Letter from the Editor

When MEDIA made the permanent shift to guest editors more than a year ago, I made a mental list of people whose point-of-view I'd like to turn this magazine over to. One of them was Michael J. Wolf, the influential media-industry-management consultant and former chief of MTV Networks, whom I've known for much of my career covering media. Wolf, who pretty much invented the concept of an entertainment and media-industry practice at Booz Allen and then at McKinsey and now at his own firm, Activate, has helped shaped the industry for more than 20 years, as one of the most trusted advisors of some of the most powerful people in media - from Ted Turner to Rupert Murdoch to Brian Roberts. So who better to talk about the subjects of change and transformation in the media industry than the man, who more than any other, has helped manage those changes?

But it wasn't until a few months ago, when Wolf began telling me about his new manifesto and approach to managing change during a breakfast at - where else -Michael's, that I realized he should take the helm of this very issue. The manifesto he and his Activate partner Anil Dash came up with was called, "Hacking the Org," and when he described it to me, it made perfect sense for guest-editing this magazine, because when we turn the issue over to a guest editor, we are fundamentally looking for someone to hack our organization - or at least an issue of our magazine - by turning its perspective over to an outsider and infusing their thinking and sensibility into what we publish.

When I look back at the guest editors we've had - Bob Guccione Jr., Alex Bogusky, Dale Herigstad, David Skokna, Dr. Carl Marci - I can tell you, it's not always been an easy process. It's not easy for our professional staff of editors to let go of the process. And it's not always easy for the industry pros to think like editors. But hopefully, somewhere between those two extremes, some inspired thinking, points-of-view and writing have come across. From that process we've discovered what happens when you bring new perspectives - the perspective of a great consumer-magazine editor, a great creative director, media designer, Web designer or neuroscientist - to bear on the subjects and themes we're all constantly scrambling to unravel, and the constant change that makes them a moving, unanswerable target, at best.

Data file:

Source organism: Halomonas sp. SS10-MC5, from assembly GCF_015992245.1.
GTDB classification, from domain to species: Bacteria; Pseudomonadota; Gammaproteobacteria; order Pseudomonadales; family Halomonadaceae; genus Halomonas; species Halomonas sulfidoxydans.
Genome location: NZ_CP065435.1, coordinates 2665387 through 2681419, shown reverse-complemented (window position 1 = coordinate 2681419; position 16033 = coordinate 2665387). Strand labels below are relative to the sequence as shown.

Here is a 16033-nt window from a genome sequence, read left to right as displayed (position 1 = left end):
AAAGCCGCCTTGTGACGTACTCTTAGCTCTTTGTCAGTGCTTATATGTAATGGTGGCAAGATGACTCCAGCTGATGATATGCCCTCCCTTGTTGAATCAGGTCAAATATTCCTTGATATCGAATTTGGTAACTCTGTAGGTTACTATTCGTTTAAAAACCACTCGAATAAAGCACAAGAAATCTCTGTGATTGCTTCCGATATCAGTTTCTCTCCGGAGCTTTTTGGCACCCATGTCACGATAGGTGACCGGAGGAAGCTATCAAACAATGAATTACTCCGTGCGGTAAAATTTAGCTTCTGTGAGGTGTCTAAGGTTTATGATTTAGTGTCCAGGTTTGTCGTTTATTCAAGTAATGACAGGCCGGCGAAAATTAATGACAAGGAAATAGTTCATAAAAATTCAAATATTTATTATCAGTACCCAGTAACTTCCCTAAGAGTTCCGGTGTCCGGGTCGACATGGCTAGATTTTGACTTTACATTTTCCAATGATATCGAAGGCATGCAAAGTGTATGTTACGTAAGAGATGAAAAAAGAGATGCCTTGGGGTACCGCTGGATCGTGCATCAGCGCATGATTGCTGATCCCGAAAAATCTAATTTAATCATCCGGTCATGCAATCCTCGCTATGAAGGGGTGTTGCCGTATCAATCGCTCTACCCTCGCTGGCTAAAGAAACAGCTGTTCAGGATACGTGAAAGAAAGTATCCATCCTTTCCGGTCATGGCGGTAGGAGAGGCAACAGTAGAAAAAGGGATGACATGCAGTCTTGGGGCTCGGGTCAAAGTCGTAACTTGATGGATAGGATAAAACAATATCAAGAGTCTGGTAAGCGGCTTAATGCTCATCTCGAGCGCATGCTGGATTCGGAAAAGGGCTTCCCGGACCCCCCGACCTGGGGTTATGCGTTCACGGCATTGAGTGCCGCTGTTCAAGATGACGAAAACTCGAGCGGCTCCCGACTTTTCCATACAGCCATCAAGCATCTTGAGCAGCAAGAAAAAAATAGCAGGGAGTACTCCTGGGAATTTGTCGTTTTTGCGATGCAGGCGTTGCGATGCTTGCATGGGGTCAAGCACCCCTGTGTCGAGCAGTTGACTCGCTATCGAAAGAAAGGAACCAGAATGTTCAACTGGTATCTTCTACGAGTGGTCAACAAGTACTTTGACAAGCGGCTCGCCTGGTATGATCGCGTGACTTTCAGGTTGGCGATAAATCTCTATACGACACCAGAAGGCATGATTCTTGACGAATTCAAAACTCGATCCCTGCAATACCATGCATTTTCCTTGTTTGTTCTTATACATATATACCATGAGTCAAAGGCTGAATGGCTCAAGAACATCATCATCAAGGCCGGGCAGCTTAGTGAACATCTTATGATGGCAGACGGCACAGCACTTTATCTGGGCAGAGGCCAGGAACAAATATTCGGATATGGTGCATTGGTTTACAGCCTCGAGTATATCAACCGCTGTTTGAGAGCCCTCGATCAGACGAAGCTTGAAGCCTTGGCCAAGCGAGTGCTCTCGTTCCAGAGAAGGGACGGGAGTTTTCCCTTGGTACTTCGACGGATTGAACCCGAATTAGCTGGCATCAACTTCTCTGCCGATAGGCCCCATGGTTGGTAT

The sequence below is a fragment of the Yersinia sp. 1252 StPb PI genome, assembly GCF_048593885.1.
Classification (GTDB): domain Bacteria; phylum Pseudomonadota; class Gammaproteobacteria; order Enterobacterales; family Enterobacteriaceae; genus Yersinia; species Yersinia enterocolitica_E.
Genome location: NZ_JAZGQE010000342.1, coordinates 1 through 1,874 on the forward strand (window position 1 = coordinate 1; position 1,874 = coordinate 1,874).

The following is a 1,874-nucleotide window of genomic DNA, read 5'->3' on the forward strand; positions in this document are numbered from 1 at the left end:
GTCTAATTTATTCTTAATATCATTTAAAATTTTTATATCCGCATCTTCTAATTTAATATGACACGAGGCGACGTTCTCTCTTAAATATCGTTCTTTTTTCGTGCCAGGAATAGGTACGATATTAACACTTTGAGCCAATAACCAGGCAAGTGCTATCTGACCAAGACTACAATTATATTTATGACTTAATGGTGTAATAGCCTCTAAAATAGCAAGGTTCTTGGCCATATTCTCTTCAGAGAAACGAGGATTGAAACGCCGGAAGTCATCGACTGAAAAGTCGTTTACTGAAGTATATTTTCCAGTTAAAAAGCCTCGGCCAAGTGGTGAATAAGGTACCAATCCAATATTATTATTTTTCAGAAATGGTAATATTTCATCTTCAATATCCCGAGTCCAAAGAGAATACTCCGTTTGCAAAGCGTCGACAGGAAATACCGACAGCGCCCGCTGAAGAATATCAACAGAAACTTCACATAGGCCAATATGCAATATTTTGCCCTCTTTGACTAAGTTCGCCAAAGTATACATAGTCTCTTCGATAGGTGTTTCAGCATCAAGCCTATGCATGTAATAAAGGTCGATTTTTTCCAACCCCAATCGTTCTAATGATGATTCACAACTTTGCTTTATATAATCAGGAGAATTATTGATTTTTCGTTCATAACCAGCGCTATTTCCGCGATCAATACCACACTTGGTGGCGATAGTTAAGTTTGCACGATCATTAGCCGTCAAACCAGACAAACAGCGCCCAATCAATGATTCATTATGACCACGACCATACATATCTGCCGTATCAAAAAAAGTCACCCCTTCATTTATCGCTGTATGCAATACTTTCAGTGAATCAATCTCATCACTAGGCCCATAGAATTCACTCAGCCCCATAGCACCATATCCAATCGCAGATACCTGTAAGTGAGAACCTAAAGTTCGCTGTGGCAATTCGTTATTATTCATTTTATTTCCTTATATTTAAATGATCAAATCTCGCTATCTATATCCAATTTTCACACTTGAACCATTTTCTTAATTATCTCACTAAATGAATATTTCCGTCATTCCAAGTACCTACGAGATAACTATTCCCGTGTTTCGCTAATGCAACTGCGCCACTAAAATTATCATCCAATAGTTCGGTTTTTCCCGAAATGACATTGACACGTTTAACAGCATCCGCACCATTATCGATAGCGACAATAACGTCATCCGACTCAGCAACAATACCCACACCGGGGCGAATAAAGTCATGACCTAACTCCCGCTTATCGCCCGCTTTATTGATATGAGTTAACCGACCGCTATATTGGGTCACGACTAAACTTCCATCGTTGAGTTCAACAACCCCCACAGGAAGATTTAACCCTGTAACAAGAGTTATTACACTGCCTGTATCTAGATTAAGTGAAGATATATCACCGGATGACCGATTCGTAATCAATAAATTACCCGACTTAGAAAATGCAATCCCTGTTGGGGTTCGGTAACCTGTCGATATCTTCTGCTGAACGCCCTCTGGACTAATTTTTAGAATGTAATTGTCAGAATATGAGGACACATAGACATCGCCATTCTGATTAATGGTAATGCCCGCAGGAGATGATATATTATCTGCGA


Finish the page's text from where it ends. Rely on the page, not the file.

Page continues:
Actually, it was during a roundtable discussion organized by our first guest editor, Guccione Jr., that I realized just how smart and visionary Wolf truly is, because he was saying some of the smartest things in the room. More importantly, he was asking some of the smartest questions. Better ones, for the most part, than I was asking as a moderator. So that's probably when I really started thinking that Wolf should guest edit this magazine. I hope you'll agree, because we're taking part of our cue from Wolf's manifesto, which is that, "Media companies will create more value from building, rather than acquiring, emerging digital businesses. 'Hacking' - creating a virtual start-up outside the organization."

Best of all, we discovered how much Wolf actually values the role of magazines as a unique story-telling platform. You can see his comments on that later in this issue, but for now, I'd like to leave you with an insight he provided during our September 2008 roundtable: "Magazines - especially large, consumer magazines - are likely to persist because they're not just about the physical format. They're like drugs unto themselves. I mean Oprah's magazine or Vogue, or a lot of things that women read, just don't port over well to a screen," Wolf said, which, in retrospect, could have been said today, whether you are reading this particular magazine in print, or not.

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